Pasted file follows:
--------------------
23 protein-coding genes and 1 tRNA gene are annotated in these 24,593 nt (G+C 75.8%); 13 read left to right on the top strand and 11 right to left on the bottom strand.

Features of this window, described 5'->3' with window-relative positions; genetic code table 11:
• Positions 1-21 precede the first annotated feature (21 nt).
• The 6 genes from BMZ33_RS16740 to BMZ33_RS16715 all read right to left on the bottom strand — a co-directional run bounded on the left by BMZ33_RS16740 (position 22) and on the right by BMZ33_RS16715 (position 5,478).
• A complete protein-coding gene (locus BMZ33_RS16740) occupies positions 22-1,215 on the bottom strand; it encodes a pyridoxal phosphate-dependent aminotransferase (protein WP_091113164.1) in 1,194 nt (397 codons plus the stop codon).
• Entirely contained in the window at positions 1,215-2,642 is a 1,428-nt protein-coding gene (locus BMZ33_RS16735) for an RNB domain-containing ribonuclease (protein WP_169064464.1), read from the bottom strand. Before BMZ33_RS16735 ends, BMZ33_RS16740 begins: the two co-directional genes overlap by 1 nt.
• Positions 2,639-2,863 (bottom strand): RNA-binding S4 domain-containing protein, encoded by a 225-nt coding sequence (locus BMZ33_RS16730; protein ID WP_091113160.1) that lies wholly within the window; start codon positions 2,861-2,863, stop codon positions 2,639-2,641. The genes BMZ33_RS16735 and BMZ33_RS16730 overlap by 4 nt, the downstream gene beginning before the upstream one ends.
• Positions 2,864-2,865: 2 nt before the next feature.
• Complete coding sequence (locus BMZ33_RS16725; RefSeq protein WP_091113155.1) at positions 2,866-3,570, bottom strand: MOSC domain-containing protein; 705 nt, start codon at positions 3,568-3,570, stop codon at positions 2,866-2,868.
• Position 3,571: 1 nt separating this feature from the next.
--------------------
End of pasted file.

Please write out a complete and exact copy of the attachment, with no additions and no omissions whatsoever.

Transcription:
23 protein-coding genes and 1 tRNA gene are annotated in these 24,593 nt (G+C 75.8%); 13 read left to right on the top strand and 11 right to left on the bottom strand.

Features of this window, described 5'->3' with window-relative positions; genetic code table 11:
• Positions 1-21 precede the first annotated feature (21 nt).
• The 6 genes from BMZ33_RS16740 to BMZ33_RS16715 all read right to left on the bottom strand — a co-directional run bounded on the left by BMZ33_RS16740 (position 22) and on the right by BMZ33_RS16715 (position 5,478).
• A complete protein-coding gene (locus BMZ33_RS16740) occupies positions 22-1,215 on the bottom strand; it encodes a pyridoxal phosphate-dependent aminotransferase (protein WP_091113164.1) in 1,194 nt (397 codons plus the stop codon).
• Entirely contained in the window at positions 1,215-2,642 is a 1,428-nt protein-coding gene (locus BMZ33_RS16735) for an RNB domain-containing ribonuclease (protein WP_169064464.1), read from the bottom strand. Before BMZ33_RS16735 ends, BMZ33_RS16740 begins: the two co-directional genes overlap by 1 nt.
• Positions 2,639-2,863 (bottom strand): RNA-binding S4 domain-containing protein, encoded by a 225-nt coding sequence (locus BMZ33_RS16730; protein ID WP_091113160.1) that lies wholly within the window; start codon positions 2,861-2,863, stop codon positions 2,639-2,641. The genes BMZ33_RS16735 and BMZ33_RS16730 overlap by 4 nt, the downstream gene beginning before the upstream one ends.
• Positions 2,864-2,865: 2 nt before the next feature.
• Complete coding sequence (locus BMZ33_RS16725; RefSeq protein WP_091113155.1) at positions 2,866-3,570, bottom strand: MOSC domain-containing protein; 705 nt, start codon at positions 3,568-3,570, stop codon at positions 2,866-2,868.
• Position 3,571: 1 nt separating this feature from the next.